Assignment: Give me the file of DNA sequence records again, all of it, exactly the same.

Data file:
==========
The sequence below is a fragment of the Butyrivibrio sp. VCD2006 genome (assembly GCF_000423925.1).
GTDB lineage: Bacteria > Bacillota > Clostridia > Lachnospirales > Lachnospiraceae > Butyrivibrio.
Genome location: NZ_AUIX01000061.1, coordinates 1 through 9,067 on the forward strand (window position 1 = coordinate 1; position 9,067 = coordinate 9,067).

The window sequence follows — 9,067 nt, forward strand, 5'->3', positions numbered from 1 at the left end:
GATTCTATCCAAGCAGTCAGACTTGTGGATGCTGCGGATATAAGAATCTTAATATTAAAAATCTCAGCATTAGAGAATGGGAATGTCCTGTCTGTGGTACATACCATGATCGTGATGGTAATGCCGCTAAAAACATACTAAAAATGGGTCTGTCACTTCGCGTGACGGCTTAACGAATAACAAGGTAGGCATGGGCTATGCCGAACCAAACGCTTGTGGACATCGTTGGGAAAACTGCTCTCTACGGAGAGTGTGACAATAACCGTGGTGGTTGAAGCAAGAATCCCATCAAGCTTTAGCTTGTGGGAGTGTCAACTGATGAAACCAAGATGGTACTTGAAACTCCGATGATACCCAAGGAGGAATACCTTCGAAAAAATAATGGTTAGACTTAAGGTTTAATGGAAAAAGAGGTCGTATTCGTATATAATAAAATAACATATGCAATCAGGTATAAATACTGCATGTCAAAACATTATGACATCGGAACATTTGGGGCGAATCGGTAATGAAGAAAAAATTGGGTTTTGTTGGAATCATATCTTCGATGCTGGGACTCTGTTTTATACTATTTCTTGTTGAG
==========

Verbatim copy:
The sequence below is a fragment of the Butyrivibrio sp. VCD2006 genome (assembly GCF_000423925.1).
GTDB lineage: Bacteria > Bacillota > Clostridia > Lachnospirales > Lachnospiraceae > Butyrivibrio.
Genome location: NZ_AUIX01000061.1, coordinates 1 through 9,067 on the forward strand (window position 1 = coordinate 1; position 9,067 = coordinate 9,067).

The window sequence follows — 9,067 nt, forward strand, 5'->3', positions numbered from 1 at the left end:
GATTCTATCCAAGCAGTCAGACTTGTGGATGCTGCGGATATAAGAATCTTAATATTAAAAATCTCAGCATTAGAGAATGGGAATGTCCTGTCTGTGGTACATACCATGATCGTGATGGTAATGCCGCTAAAAACATACTAAAAATGGGTCTGTCACTTCGCGTGACGGCTTAACGAATAACAAGGTAGGCATGGGCTATGCCGAACCAAACGCTTGTGGACATCGTTGGGAAAACTGCTCTCTACGGAGAGTGTGACAATAACCGTGGTGGTTGAAGCAAGAATCCCATCAAGCTTTAGCTTGTGGGAGTGTCAACTGATGAAACCAAGATGGTACTTGAAACTCCGATGATACCCAAGGAGGAATACCTTCGAAAAAATAATGGTTAGACTTAAGGTTTAATGGAAAAAGAGGTCGTATTCGTATATAATAAAATAACATATGCAATCAGGTATAAATACTGCATGTCAAAACATTATGACATCGGAACATTTGGGGCGAATCGGTAATGAAGAAAAAATTGGGTTTTGTTGGAATCATATCTTCGATGCTGGGACTCTGTTTTATACTATTTCTTGTTGAG